Contraceptive pills

(© Studio KIVI -

MONTREAL, Quebec — An alarming new study by Canadian researchers finds that birth control pills may impact how a woman’s brain functions. The study examined the effects of oral contraceptives (OCs) on the thickness of a specific brain region known as the ventromedial prefrontal cortex (vmPFC) and its potential link to emotional regulation in women. Specifically, the team found that birth control pills may alter how women deal with fear.

The vmPFC is a part of the brain that plays a crucial role in regulating emotions and processing fear signals in safe situations. Researchers discovered that women currently using combined oral contraceptives (COCs), which contain synthetic hormones, had a thinner vmPFC compared to men. This finding suggests a possible mechanism through which OC use could hinder emotion regulation in women.

“In our study, we show that healthy women currently using COCs had a thinner ventromedial prefrontal cortex than men,” says study first author Alexandra Brouillard, a researcher at Université du Québec à Montréal, in a media release. “This part of the prefrontal cortex is thought to sustain emotion regulation, such as decreasing fear signals in the context of a safe situation. Our result may represent a mechanism by which COCs could impair emotion regulation in women.”

The study aimed to investigate both the immediate and long-lasting effects of COC use, as well as the role of naturally produced and synthetic sex hormones in brain regions related to fear processing.

While women are typically informed about the physical side-effects of COCs, such as the suppression of the menstrual cycle and ovulation, the study emphasizes the importance of understanding the potential effects of these hormones on brain development, especially in young adults.

Woman holding pill, glass of water

To conduct the research, the team recruited women who were currently using COCs, women who had previously used them but were not at the time of the study, women who had never used hormonal contraception, and men. This comparison allowed them to assess the association between COC use and both current and long-term changes in brain structure, as well as to identify potential sex differences, as women are more susceptible to anxiety and stress-related disorders than men.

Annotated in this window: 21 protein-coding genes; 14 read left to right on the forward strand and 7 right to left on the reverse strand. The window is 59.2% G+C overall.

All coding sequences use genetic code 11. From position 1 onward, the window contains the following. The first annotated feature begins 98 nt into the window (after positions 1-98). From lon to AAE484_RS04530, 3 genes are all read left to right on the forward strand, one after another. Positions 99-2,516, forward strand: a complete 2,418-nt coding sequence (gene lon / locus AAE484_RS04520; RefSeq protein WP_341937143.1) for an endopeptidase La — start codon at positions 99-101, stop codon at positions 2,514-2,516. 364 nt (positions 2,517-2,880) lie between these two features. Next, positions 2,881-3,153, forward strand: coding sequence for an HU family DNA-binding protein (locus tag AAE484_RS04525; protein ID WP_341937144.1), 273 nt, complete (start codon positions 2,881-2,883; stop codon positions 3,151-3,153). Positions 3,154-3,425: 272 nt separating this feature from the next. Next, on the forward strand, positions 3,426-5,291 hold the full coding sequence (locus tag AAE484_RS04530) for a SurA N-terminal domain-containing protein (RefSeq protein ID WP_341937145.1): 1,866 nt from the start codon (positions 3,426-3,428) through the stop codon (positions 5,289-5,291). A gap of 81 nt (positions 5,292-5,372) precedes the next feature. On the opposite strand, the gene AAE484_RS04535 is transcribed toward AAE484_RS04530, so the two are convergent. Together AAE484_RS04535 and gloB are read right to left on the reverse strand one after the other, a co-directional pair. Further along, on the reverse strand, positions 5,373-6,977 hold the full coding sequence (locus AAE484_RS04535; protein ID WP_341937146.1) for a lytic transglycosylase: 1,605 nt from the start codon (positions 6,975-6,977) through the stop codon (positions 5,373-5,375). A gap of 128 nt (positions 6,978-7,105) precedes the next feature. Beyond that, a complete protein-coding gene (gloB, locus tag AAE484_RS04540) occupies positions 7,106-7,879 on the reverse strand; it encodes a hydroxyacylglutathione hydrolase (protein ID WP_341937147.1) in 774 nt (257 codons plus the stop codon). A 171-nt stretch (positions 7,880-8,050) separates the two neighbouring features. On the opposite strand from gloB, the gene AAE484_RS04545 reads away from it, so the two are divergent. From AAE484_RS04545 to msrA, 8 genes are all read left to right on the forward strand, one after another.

The study found that COC users exhibited reduced cortical thickness in the vmPFC when compared to men, suggesting that COCs may increase the risk of emotion regulation deficits during their use. However, researchers also noted that these effects may be reversible upon discontinuation of the contraceptives, as past users did not display the same anatomical changes as current users. Nonetheless, scientists stressed the need for further studies to confirm these findings.

The team is currently exploring the impact of the age of onset and the duration of COC use to gain a deeper understanding of potential long-term effects, especially considering that many teenage girls begin using COCs during a critical period of brain development.

Despite the intriguing findings, researchers cautioned against drawing direct conclusions about the behavioral and psychological impacts of COC use based solely on anatomical changes. They emphasized that their objective is not to discourage the use of COCs but to highlight the importance of considering their potential effects on the brain.

“The objective of our work is not to counter the use of COCs, but it is important to be aware that the pill can have an effect on the brain,” concludes Brouillard. “Our aim is to increase scientific interest in women’s health and raise awareness about early prescription of COCs and brain development, a highly unknown topic.”

The study is published in the journal Frontiers in Endocrinology.

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